SUNY Oneonta: Workforce Preparation for Majors in Geology, Water Resources, Earth Science and MeteorologyJames Ebert, SUNY Oneonta
Geology: Our major in geology is rigorous and rather traditional, though it also includes broad use of technology. The curriculum emphasizes instruction in the field, along with practice in defining geologic problems, gathering data to solve those problems and presentation of findings. Mapping skills and quantitative techniques are focal points within the major. We also require at least one course in hydrogeology (See http://www.oneonta.edu/academics/earths/geology.html for a general description of the program and link to required courses.).
The knowledge and skills developed in the geology curriculum have proven to be useful for our graduates in both graduate study and the workforce. Graduates have told us specifically about the advantages they have as a result of their preparation in field techniques, GIS and quantitative methods. Currently, about 40% of our recent graduates are seeking master's degrees at a variety of colleges and universities. The majority of our graduates find employment in environmental consulting. The strong foundation in geology that our curriculum provides, along with coursework in hydrogeology, has served our graduates well; they compete successfully for positions in environmental consulting. A few graduates have sought positions in the petroleum and mining industries. A small number of graduates have pursued law degrees and careers in environmental law.
Water Resources: As one of the first undergraduate hydrogeology programs in the nation (1980), our students have competed successfully with other job candidates that have masters' degrees. Our curriculum is rigorous and requires courses in geochemistry, groundwater modeling, watershed management and applied hydrogeology in addition to foundational courses in geology (See http://www.oneonta.edu/academics/earths/waterresources.html for a general description of the program and a link to the required courses.). Field-based projects and an emphasis on quantitative skills are strengths of the program.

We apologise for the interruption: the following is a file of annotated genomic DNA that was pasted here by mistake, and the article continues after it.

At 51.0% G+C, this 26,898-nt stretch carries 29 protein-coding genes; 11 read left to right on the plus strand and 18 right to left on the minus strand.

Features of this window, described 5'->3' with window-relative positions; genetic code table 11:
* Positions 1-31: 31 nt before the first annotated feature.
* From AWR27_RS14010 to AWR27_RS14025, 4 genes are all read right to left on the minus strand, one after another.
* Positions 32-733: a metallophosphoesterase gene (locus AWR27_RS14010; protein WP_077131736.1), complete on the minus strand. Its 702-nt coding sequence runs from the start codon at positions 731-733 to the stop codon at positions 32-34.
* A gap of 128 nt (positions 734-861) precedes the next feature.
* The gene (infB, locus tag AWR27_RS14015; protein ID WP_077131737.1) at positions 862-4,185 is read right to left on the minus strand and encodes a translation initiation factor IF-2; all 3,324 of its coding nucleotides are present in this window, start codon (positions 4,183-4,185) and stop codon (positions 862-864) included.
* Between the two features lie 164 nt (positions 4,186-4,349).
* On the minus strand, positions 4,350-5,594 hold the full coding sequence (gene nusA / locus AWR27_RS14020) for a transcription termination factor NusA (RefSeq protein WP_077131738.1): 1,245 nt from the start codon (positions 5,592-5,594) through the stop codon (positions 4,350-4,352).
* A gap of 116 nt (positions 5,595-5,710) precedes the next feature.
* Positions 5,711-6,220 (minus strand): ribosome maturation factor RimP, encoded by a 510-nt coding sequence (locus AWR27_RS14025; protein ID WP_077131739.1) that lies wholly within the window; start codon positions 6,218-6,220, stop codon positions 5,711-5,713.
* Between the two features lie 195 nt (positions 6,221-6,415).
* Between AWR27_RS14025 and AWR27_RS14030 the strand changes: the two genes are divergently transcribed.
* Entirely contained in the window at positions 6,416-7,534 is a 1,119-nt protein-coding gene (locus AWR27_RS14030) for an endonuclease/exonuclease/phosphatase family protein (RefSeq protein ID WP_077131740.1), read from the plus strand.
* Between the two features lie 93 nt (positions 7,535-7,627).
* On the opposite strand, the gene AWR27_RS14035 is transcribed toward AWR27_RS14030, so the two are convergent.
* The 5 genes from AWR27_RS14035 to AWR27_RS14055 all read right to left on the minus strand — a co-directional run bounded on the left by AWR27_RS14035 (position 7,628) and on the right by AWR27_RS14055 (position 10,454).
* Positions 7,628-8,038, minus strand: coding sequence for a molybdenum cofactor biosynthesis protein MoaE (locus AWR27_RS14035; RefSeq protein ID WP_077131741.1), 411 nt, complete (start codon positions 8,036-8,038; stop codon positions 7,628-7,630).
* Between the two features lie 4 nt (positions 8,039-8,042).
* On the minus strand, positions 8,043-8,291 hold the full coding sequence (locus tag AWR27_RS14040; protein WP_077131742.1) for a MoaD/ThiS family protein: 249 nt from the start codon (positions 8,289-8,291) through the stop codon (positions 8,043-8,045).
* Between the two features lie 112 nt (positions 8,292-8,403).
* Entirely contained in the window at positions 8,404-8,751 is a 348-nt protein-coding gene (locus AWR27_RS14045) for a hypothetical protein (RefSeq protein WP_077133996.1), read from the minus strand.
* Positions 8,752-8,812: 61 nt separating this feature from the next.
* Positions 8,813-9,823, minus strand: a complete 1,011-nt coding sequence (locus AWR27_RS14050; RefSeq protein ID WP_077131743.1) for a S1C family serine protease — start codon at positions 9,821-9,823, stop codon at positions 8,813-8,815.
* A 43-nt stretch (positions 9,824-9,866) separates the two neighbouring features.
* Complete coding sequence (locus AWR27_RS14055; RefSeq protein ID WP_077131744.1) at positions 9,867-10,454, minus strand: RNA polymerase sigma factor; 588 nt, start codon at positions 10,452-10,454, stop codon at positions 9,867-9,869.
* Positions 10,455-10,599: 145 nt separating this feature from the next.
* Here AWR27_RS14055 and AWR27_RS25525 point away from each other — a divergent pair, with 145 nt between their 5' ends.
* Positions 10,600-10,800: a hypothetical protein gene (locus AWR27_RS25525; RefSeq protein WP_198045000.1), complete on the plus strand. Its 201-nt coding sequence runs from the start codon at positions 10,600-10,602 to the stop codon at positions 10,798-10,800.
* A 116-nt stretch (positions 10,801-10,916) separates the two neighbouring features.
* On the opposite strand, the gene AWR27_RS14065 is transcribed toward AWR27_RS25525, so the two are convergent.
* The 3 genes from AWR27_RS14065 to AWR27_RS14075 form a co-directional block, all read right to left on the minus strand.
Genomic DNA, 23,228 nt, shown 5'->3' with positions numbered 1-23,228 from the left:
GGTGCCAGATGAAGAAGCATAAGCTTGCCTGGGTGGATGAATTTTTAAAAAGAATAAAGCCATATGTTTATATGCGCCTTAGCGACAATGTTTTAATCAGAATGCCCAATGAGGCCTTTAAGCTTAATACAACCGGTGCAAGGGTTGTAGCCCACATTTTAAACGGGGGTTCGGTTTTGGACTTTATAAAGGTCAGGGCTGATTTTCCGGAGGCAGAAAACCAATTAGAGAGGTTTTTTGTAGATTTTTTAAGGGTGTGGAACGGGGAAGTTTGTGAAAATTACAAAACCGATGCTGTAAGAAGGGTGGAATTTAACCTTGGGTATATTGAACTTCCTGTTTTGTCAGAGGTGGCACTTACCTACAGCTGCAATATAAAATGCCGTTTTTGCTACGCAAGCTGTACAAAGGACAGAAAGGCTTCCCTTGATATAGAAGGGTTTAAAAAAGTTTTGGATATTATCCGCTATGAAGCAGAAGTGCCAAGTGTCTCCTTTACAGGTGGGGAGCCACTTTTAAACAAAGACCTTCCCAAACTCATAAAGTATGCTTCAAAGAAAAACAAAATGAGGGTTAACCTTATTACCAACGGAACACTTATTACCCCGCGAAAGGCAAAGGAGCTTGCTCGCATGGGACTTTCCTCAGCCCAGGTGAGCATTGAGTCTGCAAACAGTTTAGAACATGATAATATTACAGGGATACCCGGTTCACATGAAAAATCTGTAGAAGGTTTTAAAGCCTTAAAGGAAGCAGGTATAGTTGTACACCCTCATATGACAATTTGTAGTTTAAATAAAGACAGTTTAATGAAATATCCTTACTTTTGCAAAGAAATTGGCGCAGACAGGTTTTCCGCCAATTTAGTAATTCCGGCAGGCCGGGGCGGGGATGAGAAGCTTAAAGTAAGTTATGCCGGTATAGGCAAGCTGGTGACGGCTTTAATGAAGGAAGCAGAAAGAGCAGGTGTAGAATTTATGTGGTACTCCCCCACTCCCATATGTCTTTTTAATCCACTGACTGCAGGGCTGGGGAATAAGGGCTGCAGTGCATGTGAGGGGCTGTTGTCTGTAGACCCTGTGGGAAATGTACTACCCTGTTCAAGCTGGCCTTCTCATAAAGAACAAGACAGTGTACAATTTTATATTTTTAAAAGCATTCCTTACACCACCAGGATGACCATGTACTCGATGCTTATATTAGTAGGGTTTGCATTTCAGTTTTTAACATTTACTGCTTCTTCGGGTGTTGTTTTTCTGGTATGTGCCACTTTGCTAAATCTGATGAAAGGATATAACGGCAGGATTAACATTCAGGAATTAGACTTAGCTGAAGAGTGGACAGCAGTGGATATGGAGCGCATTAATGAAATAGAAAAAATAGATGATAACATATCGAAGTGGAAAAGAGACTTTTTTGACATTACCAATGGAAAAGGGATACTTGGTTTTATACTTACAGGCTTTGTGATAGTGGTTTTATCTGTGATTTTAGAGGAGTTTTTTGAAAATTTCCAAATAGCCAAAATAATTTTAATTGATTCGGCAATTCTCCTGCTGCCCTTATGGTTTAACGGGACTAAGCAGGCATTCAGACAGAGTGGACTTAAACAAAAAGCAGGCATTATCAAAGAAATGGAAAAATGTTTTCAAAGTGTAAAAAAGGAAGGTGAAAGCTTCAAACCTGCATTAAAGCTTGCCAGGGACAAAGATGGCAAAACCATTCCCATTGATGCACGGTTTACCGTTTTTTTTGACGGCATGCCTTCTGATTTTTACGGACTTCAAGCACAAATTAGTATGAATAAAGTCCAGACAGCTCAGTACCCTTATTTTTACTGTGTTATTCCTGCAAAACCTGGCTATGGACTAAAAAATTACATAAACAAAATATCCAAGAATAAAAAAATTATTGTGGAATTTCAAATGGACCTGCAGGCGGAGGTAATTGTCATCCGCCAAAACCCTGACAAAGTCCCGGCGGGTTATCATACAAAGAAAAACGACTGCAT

Most graduates in Water Resources find employment in environmental consulting. A few have found positions in state regulatory agencies or federal agencies. Approximately 20% of our recent graduates have continued their education through graduate study. Similar to graduates of the geology major, a small number of water resource graduates have pursued law degrees and careers in environmental law.
Because the program in water resources has existed for over three decades, many of our alumni are now in managerial positions. These alumni have provided valuable insights on skills required in the workforce. Faculty regularly solicit the opinions of alumni on curricular matters and alumni commonly return to campus to share their expertise and advice with current students.